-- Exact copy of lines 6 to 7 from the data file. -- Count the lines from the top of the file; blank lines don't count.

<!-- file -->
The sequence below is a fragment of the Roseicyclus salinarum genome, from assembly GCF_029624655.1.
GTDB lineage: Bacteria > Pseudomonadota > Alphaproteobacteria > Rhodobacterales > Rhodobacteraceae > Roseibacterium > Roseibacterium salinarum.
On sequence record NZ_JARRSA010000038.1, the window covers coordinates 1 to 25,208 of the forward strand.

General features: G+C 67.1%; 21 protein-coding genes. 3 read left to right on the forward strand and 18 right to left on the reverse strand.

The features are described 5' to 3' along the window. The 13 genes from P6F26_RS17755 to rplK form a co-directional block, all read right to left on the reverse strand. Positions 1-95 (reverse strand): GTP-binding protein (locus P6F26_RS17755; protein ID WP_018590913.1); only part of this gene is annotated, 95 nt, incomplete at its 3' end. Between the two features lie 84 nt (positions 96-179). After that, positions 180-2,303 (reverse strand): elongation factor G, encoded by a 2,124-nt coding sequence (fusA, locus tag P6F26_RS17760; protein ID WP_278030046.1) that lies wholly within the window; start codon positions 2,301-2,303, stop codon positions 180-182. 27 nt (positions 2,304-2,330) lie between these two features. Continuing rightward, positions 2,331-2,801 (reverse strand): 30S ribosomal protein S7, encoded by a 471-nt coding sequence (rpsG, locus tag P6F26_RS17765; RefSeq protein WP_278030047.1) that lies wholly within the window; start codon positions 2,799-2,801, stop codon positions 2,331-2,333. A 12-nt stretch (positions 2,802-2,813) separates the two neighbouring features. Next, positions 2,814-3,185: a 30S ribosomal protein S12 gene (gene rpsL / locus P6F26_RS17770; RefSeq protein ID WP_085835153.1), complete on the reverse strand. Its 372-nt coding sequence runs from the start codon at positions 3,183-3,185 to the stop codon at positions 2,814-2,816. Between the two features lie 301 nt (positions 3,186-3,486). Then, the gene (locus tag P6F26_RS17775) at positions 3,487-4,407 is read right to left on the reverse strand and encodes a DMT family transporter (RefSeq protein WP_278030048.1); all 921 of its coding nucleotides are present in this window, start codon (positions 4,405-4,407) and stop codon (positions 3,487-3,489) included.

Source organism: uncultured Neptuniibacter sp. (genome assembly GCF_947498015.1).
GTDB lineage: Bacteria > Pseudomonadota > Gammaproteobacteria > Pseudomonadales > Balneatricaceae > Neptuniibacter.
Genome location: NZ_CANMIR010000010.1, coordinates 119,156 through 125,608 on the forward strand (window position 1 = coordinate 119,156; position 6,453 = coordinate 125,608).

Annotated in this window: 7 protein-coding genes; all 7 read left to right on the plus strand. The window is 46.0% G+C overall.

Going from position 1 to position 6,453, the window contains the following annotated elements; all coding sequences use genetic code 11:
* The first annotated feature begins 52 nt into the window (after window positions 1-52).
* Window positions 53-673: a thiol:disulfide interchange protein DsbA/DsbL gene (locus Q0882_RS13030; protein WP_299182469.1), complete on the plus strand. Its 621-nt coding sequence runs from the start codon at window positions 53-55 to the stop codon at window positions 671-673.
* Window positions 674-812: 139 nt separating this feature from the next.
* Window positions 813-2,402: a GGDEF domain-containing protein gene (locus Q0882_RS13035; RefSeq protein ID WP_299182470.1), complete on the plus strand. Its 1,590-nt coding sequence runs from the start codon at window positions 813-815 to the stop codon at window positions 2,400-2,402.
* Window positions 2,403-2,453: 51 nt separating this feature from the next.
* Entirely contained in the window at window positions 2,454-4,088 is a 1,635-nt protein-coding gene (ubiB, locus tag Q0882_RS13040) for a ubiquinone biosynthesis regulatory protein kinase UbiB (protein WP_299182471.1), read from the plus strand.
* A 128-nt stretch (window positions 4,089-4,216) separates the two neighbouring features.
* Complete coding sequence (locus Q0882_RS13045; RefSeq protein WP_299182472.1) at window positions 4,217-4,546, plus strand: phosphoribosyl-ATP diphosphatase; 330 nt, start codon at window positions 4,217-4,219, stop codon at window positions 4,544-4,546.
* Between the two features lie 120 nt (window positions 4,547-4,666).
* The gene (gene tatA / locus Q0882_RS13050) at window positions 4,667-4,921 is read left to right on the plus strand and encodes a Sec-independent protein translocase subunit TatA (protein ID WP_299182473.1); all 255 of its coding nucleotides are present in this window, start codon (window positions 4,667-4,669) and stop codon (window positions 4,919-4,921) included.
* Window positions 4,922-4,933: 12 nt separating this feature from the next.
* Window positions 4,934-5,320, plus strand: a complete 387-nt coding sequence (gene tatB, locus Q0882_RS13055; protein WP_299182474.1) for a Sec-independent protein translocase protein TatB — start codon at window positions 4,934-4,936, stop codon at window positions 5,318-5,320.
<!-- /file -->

Source organism: uncultured Neptuniibacter sp. (genome assembly GCF_947498015.1).
GTDB lineage: Bacteria > Pseudomonadota > Gammaproteobacteria > Pseudomonadales > Balneatricaceae > Neptuniibacter.